I know that some trainers use them.. great for them.. I also know that the farm that trained my fillly used the last farm hand hired if necessary to work thos horses. Training board comes in handy to pay big bills so the more the merrier. I had no idea that unskilled trainers had my little filly up on a treadill.. I guess now you could call me a trainers nightmare for an owner.. Oh well.. I guess that is what I pay the big bucks for !!!!
Aimbri
I don't know if this is the norm or not, but I have been to several "Big Barns" with "Big Name Trainers". At these facilities, what I noticed is that "Big Name Trainer" rarely was working with the horses. As Liberman says, it was often an untrained flunky that was doing the majority of the work. And there were a lot of people paying top dollar thinking that their horses were being trained by "Big Name Trainer". Some of these barns have 20, 30, 40 or 50 or more horses in for training. There is NO WAY that a trainer can work with that many by him/herself. Even with flunkies that clean stalls and groom and warm up and cool down, there is STILL not enough time to train that many. 8 or 10 is a more reasonable number. But 8 or 10 don't pay the bills, do they? And if they work alone, with just maybe stall cleaning help. 3 or 4 would be a more reasonable number. But NO ONE could live on that.

Jeannette
Liberman
I would ask a trainer how it works !! I have seen some work so hard it is unbelievable and some that hardly work and that is unbelievable too.. especially when you are paying the bills. Assistant trainers, young people who love horses and are learning, great hired hands and horrible hired hands have all handled my horses. I used to make jokes about the place where I bought my horses hiring people out of the local probation office as they were released from jail until I found out how close to the truth that was.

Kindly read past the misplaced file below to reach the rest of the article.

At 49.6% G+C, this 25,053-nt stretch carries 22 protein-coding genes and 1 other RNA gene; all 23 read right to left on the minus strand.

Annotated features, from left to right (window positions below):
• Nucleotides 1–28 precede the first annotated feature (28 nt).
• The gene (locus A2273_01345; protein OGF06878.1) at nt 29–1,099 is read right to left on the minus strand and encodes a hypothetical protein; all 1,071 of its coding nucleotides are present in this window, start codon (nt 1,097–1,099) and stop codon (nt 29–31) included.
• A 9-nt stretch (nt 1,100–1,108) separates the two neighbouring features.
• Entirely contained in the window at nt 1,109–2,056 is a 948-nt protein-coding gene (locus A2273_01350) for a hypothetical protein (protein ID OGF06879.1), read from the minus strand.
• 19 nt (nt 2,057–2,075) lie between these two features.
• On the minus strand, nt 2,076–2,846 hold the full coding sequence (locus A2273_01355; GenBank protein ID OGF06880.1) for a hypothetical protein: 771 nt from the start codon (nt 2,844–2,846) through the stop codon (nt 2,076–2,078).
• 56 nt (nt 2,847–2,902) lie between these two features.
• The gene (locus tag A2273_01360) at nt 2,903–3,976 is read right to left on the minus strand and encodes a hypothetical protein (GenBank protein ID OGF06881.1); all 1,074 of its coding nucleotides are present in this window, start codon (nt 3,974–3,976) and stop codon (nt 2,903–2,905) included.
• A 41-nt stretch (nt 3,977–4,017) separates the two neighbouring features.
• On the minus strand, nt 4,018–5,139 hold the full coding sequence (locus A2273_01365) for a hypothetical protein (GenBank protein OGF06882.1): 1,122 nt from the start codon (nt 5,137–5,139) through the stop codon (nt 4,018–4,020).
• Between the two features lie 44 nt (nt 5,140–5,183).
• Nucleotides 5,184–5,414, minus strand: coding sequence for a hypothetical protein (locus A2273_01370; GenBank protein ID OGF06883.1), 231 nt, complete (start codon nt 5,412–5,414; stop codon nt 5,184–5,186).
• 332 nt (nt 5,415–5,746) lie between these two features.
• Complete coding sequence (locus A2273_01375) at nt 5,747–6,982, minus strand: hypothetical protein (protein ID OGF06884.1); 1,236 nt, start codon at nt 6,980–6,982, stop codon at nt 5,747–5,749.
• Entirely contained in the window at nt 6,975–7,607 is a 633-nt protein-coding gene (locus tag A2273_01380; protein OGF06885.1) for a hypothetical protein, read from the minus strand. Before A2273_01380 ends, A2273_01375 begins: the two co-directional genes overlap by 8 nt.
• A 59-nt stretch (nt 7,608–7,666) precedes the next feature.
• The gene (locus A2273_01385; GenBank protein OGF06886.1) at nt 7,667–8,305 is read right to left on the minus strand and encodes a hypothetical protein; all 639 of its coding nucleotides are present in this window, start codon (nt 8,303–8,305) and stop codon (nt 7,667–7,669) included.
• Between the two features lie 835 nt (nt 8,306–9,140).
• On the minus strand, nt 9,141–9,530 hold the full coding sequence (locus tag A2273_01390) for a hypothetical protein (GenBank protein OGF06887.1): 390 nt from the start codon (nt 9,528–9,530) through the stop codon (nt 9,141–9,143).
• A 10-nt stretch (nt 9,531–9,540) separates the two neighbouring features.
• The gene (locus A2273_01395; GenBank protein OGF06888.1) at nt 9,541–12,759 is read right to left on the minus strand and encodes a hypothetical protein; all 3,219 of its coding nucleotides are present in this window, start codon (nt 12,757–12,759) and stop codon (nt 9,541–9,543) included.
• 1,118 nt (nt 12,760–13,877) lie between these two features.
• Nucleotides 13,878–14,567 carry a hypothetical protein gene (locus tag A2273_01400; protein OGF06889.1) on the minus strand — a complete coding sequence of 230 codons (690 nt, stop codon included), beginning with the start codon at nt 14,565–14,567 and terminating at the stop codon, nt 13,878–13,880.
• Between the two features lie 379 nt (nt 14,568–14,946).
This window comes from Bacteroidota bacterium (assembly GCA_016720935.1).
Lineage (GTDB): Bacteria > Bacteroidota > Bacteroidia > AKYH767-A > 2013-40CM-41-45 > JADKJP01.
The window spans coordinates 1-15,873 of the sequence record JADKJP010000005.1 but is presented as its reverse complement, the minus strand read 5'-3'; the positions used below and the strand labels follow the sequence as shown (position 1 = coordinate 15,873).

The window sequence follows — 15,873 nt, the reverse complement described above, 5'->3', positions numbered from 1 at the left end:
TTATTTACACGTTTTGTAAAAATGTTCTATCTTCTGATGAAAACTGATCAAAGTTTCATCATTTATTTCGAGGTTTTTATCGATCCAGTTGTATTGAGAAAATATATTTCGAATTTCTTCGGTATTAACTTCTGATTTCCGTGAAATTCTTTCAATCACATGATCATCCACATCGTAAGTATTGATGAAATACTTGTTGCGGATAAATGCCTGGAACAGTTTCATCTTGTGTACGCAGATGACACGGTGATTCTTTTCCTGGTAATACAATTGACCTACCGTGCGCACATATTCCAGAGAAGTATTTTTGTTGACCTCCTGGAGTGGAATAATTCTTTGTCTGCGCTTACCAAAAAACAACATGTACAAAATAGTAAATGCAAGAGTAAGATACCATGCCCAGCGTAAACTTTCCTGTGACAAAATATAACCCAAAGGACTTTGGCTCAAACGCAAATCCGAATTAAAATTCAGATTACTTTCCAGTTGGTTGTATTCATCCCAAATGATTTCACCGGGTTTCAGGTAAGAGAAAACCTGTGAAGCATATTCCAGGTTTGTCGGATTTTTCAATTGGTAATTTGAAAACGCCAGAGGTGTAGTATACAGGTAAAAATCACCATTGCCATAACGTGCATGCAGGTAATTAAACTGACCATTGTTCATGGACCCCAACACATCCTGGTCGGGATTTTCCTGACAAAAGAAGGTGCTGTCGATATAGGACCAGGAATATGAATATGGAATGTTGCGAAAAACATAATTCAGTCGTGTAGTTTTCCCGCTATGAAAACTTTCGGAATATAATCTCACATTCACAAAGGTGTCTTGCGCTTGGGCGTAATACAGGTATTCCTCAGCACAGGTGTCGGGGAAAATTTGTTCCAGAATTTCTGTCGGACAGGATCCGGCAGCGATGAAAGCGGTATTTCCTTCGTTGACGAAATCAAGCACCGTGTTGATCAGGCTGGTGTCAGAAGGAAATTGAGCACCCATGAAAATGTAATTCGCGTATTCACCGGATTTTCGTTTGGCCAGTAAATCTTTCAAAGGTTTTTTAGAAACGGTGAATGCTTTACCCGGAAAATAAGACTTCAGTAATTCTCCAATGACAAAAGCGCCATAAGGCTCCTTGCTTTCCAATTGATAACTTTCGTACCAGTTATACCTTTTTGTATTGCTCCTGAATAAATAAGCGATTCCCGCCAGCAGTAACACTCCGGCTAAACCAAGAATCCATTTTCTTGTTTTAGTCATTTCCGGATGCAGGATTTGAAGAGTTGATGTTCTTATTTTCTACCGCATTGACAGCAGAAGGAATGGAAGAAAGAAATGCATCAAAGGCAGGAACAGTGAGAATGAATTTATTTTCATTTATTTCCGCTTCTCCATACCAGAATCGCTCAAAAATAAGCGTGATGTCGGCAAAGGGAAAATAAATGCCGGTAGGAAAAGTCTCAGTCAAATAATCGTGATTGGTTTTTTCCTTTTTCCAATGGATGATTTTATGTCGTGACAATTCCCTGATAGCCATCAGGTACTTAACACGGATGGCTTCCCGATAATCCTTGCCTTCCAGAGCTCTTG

I have seen farm owners stress over hiring good people and do the work themselves until they find a good match.. that is the case where I am now. I can sleep at night and don't worry about my horses for the first time in a long while.
I think that the horse business is very hard and as an owner I try to remember to appreciate the people who care for my horses as if they were theres.
We had this discussion the other day at lunch re how few clients remember the staff at Christmas etc.. we can afford these expensive horses, why can't we show how much we appreciate the handlers at this time of year. Also the manner in which we deal with them .. with respect. The girl that works with my horses had been treated "less than" by a prospective buyer.. in an unnecessary way... This may well be another thread but I ranted sorry
Cheryl L
Hi everyone,
I am bringing this forward again, for Donna (Century Oak).